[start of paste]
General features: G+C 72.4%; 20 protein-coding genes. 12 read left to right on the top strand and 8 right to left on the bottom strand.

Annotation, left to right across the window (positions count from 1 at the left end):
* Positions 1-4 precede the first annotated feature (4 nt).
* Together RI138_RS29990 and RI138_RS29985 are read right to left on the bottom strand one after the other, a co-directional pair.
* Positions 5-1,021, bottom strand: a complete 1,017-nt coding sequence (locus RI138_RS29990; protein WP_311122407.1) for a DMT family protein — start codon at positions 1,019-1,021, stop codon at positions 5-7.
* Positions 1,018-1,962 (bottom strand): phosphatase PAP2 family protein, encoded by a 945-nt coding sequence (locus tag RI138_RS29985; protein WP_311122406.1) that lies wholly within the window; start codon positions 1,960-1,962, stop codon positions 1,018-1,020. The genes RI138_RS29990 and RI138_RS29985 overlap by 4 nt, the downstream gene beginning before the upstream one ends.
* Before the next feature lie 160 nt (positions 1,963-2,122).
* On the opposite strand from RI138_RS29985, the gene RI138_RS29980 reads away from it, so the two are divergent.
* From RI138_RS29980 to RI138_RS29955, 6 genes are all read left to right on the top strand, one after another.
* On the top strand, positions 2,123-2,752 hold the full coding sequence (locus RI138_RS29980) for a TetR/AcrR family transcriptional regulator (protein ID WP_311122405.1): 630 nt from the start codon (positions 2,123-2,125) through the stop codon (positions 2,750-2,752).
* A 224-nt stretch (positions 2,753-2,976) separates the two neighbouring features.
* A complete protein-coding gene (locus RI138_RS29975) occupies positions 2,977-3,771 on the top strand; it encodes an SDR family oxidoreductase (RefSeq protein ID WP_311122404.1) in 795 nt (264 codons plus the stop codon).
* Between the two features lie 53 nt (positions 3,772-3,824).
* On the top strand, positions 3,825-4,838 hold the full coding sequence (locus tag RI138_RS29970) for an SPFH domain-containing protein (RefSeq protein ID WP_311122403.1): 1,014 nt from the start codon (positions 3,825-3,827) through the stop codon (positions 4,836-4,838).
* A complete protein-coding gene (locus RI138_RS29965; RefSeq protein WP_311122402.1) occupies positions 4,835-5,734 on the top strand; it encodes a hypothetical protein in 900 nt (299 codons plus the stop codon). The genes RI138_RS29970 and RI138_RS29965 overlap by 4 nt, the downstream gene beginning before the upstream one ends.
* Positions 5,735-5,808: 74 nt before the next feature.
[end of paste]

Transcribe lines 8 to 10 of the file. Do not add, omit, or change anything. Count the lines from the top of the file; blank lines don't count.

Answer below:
* On the opposite strand from RI138_RS29985, the gene RI138_RS29980 reads away from it, so the two are divergent.
* From RI138_RS29980 to RI138_RS29955, 6 genes are all read left to right on the top strand, one after another.
* On the top strand, positions 2,123-2,752 hold the full coding sequence (locus RI138_RS29980) for a TetR/AcrR family transcriptional regulator (protein ID WP_311122405.1): 630 nt from the start codon (positions 2,123-2,125) through the stop codon (positions 2,750-2,752).